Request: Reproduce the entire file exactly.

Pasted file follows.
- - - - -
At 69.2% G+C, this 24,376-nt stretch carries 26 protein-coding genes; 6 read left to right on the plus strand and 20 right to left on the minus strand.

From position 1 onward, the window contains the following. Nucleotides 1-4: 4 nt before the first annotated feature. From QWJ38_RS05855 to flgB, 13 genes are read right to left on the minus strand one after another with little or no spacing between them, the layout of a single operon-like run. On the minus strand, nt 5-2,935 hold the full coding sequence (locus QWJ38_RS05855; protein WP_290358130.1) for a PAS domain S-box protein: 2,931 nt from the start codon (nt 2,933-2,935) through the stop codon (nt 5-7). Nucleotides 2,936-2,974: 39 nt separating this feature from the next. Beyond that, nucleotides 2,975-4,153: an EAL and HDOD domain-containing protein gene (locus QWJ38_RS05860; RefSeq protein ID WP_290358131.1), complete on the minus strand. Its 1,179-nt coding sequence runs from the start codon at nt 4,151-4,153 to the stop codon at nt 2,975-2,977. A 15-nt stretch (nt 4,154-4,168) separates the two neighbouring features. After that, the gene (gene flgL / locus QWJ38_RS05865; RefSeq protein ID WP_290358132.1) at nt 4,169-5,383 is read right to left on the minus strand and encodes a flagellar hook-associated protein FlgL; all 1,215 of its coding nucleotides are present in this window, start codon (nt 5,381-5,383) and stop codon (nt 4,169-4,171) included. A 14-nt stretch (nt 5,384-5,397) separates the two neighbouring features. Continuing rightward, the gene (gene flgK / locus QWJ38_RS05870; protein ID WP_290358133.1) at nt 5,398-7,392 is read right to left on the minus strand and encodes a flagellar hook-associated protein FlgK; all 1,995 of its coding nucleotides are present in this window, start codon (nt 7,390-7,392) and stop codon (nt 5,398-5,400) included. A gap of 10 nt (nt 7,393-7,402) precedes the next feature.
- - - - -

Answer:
At 69.2% G+C, this 24,376-nt stretch carries 26 protein-coding genes; 6 read left to right on the plus strand and 20 right to left on the minus strand.

From position 1 onward, the window contains the following. Nucleotides 1-4: 4 nt before the first annotated feature. From QWJ38_RS05855 to flgB, 13 genes are read right to left on the minus strand one after another with little or no spacing between them, the layout of a single operon-like run. On the minus strand, nt 5-2,935 hold the full coding sequence (locus QWJ38_RS05855; protein WP_290358130.1) for a PAS domain S-box protein: 2,931 nt from the start codon (nt 2,933-2,935) through the stop codon (nt 5-7). Nucleotides 2,936-2,974: 39 nt separating this feature from the next. Beyond that, nucleotides 2,975-4,153: an EAL and HDOD domain-containing protein gene (locus QWJ38_RS05860; RefSeq protein ID WP_290358131.1), complete on the minus strand. Its 1,179-nt coding sequence runs from the start codon at nt 4,151-4,153 to the stop codon at nt 2,975-2,977. A 15-nt stretch (nt 4,154-4,168) separates the two neighbouring features. After that, the gene (gene flgL / locus QWJ38_RS05865; RefSeq protein ID WP_290358132.1) at nt 4,169-5,383 is read right to left on the minus strand and encodes a flagellar hook-associated protein FlgL; all 1,215 of its coding nucleotides are present in this window, start codon (nt 5,381-5,383) and stop codon (nt 4,169-4,171) included. A 14-nt stretch (nt 5,384-5,397) separates the two neighbouring features. Continuing rightward, the gene (gene flgK / locus QWJ38_RS05870; protein ID WP_290358133.1) at nt 5,398-7,392 is read right to left on the minus strand and encodes a flagellar hook-associated protein FlgK; all 1,995 of its coding nucleotides are present in this window, start codon (nt 7,390-7,392) and stop codon (nt 5,398-5,400) included. A gap of 10 nt (nt 7,393-7,402) precedes the next feature.